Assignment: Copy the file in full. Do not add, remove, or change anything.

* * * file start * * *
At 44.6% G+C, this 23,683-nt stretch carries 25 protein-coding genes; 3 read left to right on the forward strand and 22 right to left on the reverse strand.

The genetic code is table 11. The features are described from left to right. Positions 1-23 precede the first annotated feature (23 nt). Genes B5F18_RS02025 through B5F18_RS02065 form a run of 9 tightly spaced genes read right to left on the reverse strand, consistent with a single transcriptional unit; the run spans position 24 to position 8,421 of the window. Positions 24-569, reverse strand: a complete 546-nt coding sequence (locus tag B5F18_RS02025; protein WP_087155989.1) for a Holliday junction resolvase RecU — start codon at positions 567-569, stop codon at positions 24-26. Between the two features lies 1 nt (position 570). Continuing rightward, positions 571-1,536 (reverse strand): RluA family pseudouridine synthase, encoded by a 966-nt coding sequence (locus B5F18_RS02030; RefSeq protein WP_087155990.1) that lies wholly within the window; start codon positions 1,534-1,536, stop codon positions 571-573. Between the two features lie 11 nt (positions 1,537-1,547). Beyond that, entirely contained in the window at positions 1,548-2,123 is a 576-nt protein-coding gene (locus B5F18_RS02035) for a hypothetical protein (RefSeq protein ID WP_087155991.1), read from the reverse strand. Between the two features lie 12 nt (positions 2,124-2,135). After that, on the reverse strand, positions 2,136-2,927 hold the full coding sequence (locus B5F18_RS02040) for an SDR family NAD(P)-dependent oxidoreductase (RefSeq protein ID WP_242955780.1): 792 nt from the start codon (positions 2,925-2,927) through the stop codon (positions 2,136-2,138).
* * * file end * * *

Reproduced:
At 44.6% G+C, this 23,683-nt stretch carries 25 protein-coding genes; 3 read left to right on the forward strand and 22 right to left on the reverse strand.

The genetic code is table 11. The features are described from left to right. Positions 1-23 precede the first annotated feature (23 nt). Genes B5F18_RS02025 through B5F18_RS02065 form a run of 9 tightly spaced genes read right to left on the reverse strand, consistent with a single transcriptional unit; the run spans position 24 to position 8,421 of the window. Positions 24-569, reverse strand: a complete 546-nt coding sequence (locus tag B5F18_RS02025; protein WP_087155989.1) for a Holliday junction resolvase RecU — start codon at positions 567-569, stop codon at positions 24-26. Between the two features lies 1 nt (position 570). Continuing rightward, positions 571-1,536 (reverse strand): RluA family pseudouridine synthase, encoded by a 966-nt coding sequence (locus B5F18_RS02030; RefSeq protein WP_087155990.1) that lies wholly within the window; start codon positions 1,534-1,536, stop codon positions 571-573. Between the two features lie 11 nt (positions 1,537-1,547). Beyond that, entirely contained in the window at positions 1,548-2,123 is a 576-nt protein-coding gene (locus B5F18_RS02035) for a hypothetical protein (RefSeq protein ID WP_087155991.1), read from the reverse strand. Between the two features lie 12 nt (positions 2,124-2,135). After that, on the reverse strand, positions 2,136-2,927 hold the full coding sequence (locus B5F18_RS02040) for an SDR family NAD(P)-dependent oxidoreductase (RefSeq protein ID WP_242955780.1): 792 nt from the start codon (positions 2,925-2,927) through the stop codon (positions 2,136-2,138).